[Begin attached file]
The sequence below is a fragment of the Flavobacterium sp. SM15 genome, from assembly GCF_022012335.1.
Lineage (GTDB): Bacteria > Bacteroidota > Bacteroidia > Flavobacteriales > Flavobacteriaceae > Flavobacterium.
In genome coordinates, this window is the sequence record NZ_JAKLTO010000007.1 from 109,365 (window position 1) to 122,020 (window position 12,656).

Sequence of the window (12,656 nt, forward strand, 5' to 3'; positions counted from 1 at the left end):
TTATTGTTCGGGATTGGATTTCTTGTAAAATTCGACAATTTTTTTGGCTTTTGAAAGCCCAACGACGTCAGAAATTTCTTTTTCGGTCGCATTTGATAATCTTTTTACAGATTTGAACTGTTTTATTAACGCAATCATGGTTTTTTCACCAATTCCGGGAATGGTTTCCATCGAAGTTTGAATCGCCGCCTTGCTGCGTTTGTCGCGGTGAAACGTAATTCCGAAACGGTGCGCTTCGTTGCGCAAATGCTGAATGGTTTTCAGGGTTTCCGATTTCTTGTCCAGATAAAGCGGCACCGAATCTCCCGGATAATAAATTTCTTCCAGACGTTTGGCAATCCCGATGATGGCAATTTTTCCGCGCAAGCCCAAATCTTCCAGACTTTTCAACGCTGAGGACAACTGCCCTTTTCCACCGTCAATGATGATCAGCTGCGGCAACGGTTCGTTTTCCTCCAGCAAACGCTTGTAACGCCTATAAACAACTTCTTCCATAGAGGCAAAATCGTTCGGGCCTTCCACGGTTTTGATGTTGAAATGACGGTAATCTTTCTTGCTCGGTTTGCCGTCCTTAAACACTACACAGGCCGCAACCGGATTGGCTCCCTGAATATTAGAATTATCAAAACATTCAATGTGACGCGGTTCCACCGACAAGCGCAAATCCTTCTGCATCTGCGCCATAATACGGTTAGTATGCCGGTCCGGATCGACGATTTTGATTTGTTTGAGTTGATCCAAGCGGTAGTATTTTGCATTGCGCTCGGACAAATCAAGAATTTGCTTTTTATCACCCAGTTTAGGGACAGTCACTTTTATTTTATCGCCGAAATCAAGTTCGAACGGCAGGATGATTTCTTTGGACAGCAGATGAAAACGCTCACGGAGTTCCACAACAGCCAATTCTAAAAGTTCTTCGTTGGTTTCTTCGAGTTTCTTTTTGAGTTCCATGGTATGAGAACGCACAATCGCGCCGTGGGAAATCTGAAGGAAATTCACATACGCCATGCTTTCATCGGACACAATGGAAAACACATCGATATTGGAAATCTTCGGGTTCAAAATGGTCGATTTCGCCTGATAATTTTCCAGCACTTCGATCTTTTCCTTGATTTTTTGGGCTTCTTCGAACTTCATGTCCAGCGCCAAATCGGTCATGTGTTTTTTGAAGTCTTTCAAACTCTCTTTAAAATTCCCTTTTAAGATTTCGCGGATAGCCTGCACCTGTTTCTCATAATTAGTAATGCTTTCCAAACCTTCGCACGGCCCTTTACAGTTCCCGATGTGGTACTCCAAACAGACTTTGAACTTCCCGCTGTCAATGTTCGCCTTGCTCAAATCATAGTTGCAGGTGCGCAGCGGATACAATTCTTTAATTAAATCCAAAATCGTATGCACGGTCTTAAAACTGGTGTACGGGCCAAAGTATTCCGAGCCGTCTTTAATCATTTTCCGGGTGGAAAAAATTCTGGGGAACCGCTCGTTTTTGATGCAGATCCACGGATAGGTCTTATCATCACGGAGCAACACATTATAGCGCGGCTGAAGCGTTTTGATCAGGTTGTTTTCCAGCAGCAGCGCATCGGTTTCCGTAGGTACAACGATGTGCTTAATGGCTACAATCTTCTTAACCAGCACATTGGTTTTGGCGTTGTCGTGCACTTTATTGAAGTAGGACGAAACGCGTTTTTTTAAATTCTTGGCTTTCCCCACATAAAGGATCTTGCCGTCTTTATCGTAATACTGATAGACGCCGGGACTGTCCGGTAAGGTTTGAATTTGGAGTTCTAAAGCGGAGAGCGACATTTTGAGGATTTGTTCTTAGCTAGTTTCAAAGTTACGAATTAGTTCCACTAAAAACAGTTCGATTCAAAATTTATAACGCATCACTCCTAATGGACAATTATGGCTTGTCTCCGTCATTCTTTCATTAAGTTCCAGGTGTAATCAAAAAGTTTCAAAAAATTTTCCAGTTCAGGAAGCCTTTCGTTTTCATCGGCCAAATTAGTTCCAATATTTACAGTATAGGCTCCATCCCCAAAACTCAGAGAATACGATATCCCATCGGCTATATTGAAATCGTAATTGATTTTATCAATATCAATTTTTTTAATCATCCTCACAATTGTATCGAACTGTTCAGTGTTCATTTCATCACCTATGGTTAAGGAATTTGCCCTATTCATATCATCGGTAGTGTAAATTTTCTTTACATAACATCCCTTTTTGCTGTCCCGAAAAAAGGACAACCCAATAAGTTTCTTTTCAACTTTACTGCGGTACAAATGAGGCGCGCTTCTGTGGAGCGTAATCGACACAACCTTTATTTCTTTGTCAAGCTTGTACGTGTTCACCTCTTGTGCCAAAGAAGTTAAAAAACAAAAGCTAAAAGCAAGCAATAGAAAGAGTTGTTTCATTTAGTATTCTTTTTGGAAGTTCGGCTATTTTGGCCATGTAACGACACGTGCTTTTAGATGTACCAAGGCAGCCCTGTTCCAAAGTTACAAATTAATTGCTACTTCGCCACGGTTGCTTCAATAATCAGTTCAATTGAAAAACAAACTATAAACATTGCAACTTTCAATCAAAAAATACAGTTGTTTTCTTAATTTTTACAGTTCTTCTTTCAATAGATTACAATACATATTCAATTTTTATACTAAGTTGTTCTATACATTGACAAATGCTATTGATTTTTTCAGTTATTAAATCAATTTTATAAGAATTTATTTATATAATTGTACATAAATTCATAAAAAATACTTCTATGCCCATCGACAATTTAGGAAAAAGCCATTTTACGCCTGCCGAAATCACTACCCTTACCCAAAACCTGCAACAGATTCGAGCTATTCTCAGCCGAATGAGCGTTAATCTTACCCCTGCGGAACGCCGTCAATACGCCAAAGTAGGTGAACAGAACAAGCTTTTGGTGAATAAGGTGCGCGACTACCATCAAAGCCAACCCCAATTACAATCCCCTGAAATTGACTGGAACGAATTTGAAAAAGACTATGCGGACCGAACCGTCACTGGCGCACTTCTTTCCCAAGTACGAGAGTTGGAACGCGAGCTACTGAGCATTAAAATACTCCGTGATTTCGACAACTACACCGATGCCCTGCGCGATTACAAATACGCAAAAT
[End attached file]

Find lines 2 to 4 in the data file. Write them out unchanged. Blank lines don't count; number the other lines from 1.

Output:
Lineage (GTDB): Bacteria > Bacteroidota > Bacteroidia > Flavobacteriales > Flavobacteriaceae > Flavobacterium.
In genome coordinates, this window is the sequence record NZ_JAKLTO010000007.1 from 109,365 (window position 1) to 122,020 (window position 12,656).

Sequence of the window (12,656 nt, forward strand, 5' to 3'; positions counted from 1 at the left end):